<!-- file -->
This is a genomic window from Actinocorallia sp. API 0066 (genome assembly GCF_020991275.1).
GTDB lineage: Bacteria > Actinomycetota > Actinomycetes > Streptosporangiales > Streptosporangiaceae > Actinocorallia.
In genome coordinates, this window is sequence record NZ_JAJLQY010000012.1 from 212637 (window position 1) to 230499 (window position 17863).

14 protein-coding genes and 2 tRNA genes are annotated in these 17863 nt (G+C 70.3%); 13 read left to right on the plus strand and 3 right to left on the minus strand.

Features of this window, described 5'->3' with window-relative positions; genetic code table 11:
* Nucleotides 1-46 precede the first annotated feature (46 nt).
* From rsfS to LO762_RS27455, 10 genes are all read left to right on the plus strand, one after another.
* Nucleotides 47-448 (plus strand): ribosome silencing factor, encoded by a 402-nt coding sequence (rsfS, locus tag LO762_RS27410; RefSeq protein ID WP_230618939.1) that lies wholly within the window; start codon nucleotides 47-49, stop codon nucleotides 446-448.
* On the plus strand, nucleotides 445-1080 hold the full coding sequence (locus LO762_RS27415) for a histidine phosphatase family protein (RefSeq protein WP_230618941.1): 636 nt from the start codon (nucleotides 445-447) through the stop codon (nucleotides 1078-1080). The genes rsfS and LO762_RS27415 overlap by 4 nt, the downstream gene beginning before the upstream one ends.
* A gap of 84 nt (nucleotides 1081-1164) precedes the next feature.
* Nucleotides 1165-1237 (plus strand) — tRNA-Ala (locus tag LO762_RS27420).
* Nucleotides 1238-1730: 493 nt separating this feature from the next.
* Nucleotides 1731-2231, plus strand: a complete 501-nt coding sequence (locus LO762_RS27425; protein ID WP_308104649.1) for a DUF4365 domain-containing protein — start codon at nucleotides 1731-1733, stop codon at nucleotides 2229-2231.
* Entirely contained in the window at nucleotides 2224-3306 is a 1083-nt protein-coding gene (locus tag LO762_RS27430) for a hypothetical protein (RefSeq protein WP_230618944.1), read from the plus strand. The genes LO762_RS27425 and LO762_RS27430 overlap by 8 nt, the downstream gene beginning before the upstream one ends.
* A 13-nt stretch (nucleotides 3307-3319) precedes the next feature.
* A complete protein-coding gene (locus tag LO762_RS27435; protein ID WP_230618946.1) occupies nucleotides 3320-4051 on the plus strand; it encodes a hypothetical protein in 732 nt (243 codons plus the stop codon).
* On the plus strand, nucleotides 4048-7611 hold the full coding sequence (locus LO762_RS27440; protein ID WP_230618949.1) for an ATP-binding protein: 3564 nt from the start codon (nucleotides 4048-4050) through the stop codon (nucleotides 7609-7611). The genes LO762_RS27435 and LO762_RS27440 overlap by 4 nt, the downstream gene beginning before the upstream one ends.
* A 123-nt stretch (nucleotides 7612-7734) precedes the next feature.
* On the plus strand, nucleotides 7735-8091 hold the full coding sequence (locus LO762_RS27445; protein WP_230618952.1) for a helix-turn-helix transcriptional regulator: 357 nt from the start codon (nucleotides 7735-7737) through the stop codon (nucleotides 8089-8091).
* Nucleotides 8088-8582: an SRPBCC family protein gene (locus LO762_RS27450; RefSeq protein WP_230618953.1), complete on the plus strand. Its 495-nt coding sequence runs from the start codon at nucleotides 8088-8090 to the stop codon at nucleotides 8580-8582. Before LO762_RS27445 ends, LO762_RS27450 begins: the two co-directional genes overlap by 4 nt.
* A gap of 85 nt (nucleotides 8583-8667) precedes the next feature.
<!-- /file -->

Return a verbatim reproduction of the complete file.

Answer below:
This is a genomic window from Actinocorallia sp. API 0066 (genome assembly GCF_020991275.1).
GTDB lineage: Bacteria > Actinomycetota > Actinomycetes > Streptosporangiales > Streptosporangiaceae > Actinocorallia.
In genome coordinates, this window is sequence record NZ_JAJLQY010000012.1 from 212637 (window position 1) to 230499 (window position 17863).

14 protein-coding genes and 2 tRNA genes are annotated in these 17863 nt (G+C 70.3%); 13 read left to right on the plus strand and 3 right to left on the minus strand.

Features of this window, described 5'->3' with window-relative positions; genetic code table 11:
* Nucleotides 1-46 precede the first annotated feature (46 nt).
* From rsfS to LO762_RS27455, 10 genes are all read left to right on the plus strand, one after another.
* Nucleotides 47-448 (plus strand): ribosome silencing factor, encoded by a 402-nt coding sequence (rsfS, locus tag LO762_RS27410; RefSeq protein ID WP_230618939.1) that lies wholly within the window; start codon nucleotides 47-49, stop codon nucleotides 446-448.
* On the plus strand, nucleotides 445-1080 hold the full coding sequence (locus LO762_RS27415) for a histidine phosphatase family protein (RefSeq protein WP_230618941.1): 636 nt from the start codon (nucleotides 445-447) through the stop codon (nucleotides 1078-1080). The genes rsfS and LO762_RS27415 overlap by 4 nt, the downstream gene beginning before the upstream one ends.
* A gap of 84 nt (nucleotides 1081-1164) precedes the next feature.
* Nucleotides 1165-1237 (plus strand) — tRNA-Ala (locus tag LO762_RS27420).
* Nucleotides 1238-1730: 493 nt separating this feature from the next.
* Nucleotides 1731-2231, plus strand: a complete 501-nt coding sequence (locus LO762_RS27425; protein ID WP_308104649.1) for a DUF4365 domain-containing protein — start codon at nucleotides 1731-1733, stop codon at nucleotides 2229-2231.
* Entirely contained in the window at nucleotides 2224-3306 is a 1083-nt protein-coding gene (locus tag LO762_RS27430) for a hypothetical protein (RefSeq protein WP_230618944.1), read from the plus strand. The genes LO762_RS27425 and LO762_RS27430 overlap by 8 nt, the downstream gene beginning before the upstream one ends.
* A 13-nt stretch (nucleotides 3307-3319) precedes the next feature.
* A complete protein-coding gene (locus tag LO762_RS27435; protein ID WP_230618946.1) occupies nucleotides 3320-4051 on the plus strand; it encodes a hypothetical protein in 732 nt (243 codons plus the stop codon).
* On the plus strand, nucleotides 4048-7611 hold the full coding sequence (locus LO762_RS27440; protein ID WP_230618949.1) for an ATP-binding protein: 3564 nt from the start codon (nucleotides 4048-4050) through the stop codon (nucleotides 7609-7611). The genes LO762_RS27435 and LO762_RS27440 overlap by 4 nt, the downstream gene beginning before the upstream one ends.
* A 123-nt stretch (nucleotides 7612-7734) precedes the next feature.
* On the plus strand, nucleotides 7735-8091 hold the full coding sequence (locus LO762_RS27445; protein WP_230618952.1) for a helix-turn-helix transcriptional regulator: 357 nt from the start codon (nucleotides 7735-7737) through the stop codon (nucleotides 8089-8091).
* Nucleotides 8088-8582: an SRPBCC family protein gene (locus LO762_RS27450; RefSeq protein WP_230618953.1), complete on the plus strand. Its 495-nt coding sequence runs from the start codon at nucleotides 8088-8090 to the stop codon at nucleotides 8580-8582. Before LO762_RS27445 ends, LO762_RS27450 begins: the two co-directional genes overlap by 4 nt.
* A gap of 85 nt (nucleotides 8583-8667) precedes the next feature.